But, I think I would have rated it higher had my expectations been aligned with a drama instead of a thriller. Check that... I guess it still "thrills," but at a slower pace.
The reader, David Aaron Baker, did a wonderful job. Though, I do wish that his future works will see him develop more breadth in character voices. That said, I found him enjoyable to listen to.
Overall, not a bad credit investment. Lukewarm, I know. But, that's about what 3 stars feels like, right?
If you like his books,you will love Odd Thomas. I have probable read a half dozen of his books, and I couldn't stop listening to this one. I just finished a trip and sat in the car in my driveway until it was over. You couldn't stay away from the last thirty minutes. Great!
Thoroughly enjoyable. Have stopped talking to strangers before they talk to me. Couldn't wait until the next time I had available to listen. Well worth the time. One of the best.
Not a Dean Koontz fan, or suspense reader in general, I was drawn into his world by the awe-inspiring, never-set-down Life Expectancy. Afterwards, it was a quick decision in the affirmative to read Odd Thomas. Koontz provides an amazing array of characters centered around Odd Thomas, a 20-year-old man whose name, yes, really is Odd, and can see and somewhat communicate with the deceased. Coming from a home life one has to read to believe, Odd emancipated himself and has become the town's favorite fry-cook who looks to three adults--his boss, the sheriff, and a mystery writer as surrogate parents. While sounding quite comical, this book is beautifully written, heart-wrenching, suspenseful and love story. It has all aspects of every genre on literature. It even got this hard-core "chic lit" fan to shed some tears and pick up the sequel.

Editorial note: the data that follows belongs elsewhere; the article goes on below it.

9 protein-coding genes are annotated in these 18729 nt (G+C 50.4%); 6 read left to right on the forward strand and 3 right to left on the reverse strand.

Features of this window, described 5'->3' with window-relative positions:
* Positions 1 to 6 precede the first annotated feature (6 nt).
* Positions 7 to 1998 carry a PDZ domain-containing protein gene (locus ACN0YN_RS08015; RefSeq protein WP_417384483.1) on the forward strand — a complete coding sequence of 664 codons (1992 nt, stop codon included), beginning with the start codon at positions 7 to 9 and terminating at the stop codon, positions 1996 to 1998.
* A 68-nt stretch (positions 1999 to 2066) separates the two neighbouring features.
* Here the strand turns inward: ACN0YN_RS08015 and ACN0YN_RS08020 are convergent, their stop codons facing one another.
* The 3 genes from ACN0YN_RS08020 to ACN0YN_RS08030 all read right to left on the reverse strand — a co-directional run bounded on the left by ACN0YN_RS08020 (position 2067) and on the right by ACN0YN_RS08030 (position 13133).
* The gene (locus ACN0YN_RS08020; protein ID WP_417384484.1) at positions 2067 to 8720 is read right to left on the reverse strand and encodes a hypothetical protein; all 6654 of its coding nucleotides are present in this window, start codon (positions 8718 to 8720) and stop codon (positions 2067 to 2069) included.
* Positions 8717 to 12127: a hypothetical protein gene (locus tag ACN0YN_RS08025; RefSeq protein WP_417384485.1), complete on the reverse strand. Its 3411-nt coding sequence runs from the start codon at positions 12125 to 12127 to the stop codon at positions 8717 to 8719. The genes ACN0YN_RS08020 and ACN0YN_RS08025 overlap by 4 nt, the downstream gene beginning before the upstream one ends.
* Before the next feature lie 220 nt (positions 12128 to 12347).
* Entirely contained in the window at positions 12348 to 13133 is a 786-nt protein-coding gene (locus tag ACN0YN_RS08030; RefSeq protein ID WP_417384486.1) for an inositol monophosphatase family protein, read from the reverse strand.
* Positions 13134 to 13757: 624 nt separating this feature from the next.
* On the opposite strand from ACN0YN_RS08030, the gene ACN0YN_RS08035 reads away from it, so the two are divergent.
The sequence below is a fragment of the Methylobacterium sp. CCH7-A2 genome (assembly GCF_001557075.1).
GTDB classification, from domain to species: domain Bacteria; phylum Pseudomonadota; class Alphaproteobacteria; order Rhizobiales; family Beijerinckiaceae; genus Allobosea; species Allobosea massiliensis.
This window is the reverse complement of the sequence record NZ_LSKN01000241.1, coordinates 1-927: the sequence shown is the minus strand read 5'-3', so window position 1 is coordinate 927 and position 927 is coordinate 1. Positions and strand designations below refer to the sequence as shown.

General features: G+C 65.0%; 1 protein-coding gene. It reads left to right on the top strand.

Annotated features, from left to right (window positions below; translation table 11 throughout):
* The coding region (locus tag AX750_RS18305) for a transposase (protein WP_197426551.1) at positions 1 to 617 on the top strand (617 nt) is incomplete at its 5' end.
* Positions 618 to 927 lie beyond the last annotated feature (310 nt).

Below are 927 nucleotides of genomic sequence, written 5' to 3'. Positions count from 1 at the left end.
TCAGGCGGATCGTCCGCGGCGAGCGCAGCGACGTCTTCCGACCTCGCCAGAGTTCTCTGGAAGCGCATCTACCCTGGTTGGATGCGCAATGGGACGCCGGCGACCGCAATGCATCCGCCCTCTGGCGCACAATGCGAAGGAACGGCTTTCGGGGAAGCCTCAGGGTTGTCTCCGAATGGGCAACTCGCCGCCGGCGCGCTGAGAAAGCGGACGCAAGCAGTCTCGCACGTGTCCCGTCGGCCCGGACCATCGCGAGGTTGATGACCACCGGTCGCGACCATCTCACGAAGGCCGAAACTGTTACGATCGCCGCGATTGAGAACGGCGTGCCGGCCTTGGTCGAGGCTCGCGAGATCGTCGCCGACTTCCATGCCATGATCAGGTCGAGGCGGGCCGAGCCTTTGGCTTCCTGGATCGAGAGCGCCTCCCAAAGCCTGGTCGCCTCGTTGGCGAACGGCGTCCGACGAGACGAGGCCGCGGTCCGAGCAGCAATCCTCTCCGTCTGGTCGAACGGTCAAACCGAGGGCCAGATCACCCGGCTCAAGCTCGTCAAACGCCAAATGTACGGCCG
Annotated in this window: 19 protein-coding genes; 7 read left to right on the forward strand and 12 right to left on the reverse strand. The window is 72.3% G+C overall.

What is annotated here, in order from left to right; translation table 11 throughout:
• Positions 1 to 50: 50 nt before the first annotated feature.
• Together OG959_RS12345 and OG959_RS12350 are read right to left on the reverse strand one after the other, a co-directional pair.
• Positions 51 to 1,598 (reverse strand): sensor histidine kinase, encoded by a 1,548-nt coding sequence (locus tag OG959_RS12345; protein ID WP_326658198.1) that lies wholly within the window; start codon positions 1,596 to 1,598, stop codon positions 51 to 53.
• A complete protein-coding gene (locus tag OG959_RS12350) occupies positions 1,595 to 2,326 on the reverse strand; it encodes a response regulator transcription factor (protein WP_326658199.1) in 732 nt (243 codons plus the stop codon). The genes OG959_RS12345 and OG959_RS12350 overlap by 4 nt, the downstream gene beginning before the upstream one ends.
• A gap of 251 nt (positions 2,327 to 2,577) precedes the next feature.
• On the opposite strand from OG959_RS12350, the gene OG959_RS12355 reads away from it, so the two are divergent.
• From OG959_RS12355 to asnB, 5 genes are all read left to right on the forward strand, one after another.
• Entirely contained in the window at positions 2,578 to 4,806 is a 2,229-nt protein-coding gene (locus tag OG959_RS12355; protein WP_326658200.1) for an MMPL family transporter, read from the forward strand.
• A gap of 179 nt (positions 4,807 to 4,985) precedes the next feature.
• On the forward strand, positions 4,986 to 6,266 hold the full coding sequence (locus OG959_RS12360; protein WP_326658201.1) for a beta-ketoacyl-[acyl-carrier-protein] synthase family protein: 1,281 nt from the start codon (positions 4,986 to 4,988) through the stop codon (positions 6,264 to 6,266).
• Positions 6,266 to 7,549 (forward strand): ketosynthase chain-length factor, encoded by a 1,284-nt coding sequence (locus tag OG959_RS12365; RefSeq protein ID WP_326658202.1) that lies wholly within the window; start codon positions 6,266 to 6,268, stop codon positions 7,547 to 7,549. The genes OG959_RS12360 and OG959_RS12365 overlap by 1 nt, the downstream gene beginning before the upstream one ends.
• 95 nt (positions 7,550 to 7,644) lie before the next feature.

I picked the book because it was advertised as a departure from the author's usual approach to his characters. In this case, we are advised the central element involves communicating with the dead. While what is thus constructed as a story line starts out as intriguing, I soon got the idea Mr. Koontz wrote this book with tongue planted firmly in cheek. It is as if he wrote the book to exemplify for freshman composition students every imaginable literary gimmick available - over and over again. Late in the book, Koontz even goes to the extreme of repeating the same alliteration - and then a THIRD time, actually explaining to the reader that this is an alliteration!
Setting aside the matter of style, I found the story at least charming, and I did finish the book. Kudos to David Aaron Baker for a superlative narration. His rendition of the characters may be the best reason to listen to the book.